Premenstrual Disorders Linked to Higher Risk of PPD

New research published in PLOS medical journal suggests that women who experience premenstrual disorders—including low mood and depression during their menstrual cycle—may face an increased risk of perinatal depression compared to those who do not.

But here’s the twist: the link goes both ways. Those dealing with perinatal depression are more likely to develop premenstrual disorder after pregnancy. This study indicates a shared underlying mechanism between the two conditions.

As women travel through puberty, menstrual cycles, pregnancy, and menopause, their bodies experience cyclical hormonal changes. For some, these changes can cause challenging symptoms such as depression.

Statistics show that between a fifth and a third of women struggle with premenstrual disorders, while 11 percent of mothers experience perinatal depression, which includes depressive symptoms during pregnancy and up to a years after giving birth.

Researchers led by Qian Yang from Karolinska Institutet in Sweden and the University of Iceland investigated Swedish nationwide registers from 2001 to 2018. They identified 84,949 women with perinatal depression and 849,482 unaffected women.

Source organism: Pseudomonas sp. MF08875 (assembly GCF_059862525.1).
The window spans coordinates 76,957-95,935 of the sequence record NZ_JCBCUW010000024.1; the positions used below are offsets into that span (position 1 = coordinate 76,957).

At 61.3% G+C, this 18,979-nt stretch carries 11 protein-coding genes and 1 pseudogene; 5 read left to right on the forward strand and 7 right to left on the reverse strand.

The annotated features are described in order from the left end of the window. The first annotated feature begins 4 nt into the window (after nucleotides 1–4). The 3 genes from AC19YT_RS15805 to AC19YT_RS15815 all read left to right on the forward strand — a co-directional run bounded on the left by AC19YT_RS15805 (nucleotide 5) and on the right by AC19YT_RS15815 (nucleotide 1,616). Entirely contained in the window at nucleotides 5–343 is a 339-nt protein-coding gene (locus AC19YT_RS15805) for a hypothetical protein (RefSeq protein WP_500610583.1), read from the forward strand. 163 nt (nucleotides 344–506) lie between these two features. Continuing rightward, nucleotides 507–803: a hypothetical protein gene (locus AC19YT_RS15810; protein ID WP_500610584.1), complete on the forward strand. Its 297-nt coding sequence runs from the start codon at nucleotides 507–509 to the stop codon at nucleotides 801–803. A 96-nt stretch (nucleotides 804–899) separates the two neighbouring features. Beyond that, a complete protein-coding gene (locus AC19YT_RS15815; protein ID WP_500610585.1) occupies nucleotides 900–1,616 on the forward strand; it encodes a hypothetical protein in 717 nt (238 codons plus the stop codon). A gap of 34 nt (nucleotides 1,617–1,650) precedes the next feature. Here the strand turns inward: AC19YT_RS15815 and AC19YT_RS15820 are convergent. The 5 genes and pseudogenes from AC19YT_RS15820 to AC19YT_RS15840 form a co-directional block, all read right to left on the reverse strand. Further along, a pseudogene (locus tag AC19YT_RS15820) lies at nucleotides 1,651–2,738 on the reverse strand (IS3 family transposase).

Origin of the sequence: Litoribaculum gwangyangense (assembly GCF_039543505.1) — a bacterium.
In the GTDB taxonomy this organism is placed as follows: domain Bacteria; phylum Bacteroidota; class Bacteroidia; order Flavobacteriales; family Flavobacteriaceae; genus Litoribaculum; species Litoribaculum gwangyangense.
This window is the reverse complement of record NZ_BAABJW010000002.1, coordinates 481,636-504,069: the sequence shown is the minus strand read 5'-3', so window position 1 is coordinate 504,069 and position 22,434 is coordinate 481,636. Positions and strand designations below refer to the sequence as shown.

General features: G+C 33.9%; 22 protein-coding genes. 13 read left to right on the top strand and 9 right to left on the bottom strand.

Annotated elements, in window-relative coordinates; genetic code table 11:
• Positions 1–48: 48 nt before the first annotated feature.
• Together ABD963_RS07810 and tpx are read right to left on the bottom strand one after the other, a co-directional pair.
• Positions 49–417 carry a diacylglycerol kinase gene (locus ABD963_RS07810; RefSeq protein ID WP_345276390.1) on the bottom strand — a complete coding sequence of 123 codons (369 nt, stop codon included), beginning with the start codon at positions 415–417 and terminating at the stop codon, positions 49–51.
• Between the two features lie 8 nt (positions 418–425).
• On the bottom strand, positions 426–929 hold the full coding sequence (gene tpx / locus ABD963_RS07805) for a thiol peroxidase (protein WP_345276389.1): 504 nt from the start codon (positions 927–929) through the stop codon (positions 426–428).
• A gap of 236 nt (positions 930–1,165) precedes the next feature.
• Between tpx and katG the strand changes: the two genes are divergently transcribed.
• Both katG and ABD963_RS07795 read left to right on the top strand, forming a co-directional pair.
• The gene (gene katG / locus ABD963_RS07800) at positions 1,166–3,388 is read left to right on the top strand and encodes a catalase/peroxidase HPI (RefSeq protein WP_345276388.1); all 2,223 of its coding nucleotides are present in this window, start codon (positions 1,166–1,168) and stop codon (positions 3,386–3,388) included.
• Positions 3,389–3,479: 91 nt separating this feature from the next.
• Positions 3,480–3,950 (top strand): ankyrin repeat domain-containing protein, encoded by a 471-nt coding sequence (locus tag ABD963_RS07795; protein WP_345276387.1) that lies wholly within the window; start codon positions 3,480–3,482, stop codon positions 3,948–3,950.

After matching the women based on age and calendar year, and adjusting for various factors such as demographics, smoking and psychiatric history, they found a significant link. About 3 percent of women with perinatal depression had a premenstrual disorder before pregnancy, compared to only 0.6 percent of unaffected women. Additionally, women with perinatal depression were twice as likely to report premenstrual disorders after childbirth compared to those who did not experience perinatal depression.

These findings shed light on the connection between these two conditions. Understanding this association may be important for health care providers, allowing them to offer targeted support to women who may be at risk.

The authors of the study emphasize, “Our research, based on data from more than 900,000 pregnancies, highlights a strong bidirectional relationship between perinatal depression and premenstrual disorders. This suggests that both conditions may exist on a continuum, emphasizing the importance of recognizing these vulnerabilities in clinical practice.”

Related Articles

Leave a Reply

Your email address will not be published. Required fields are marked *

Back to top button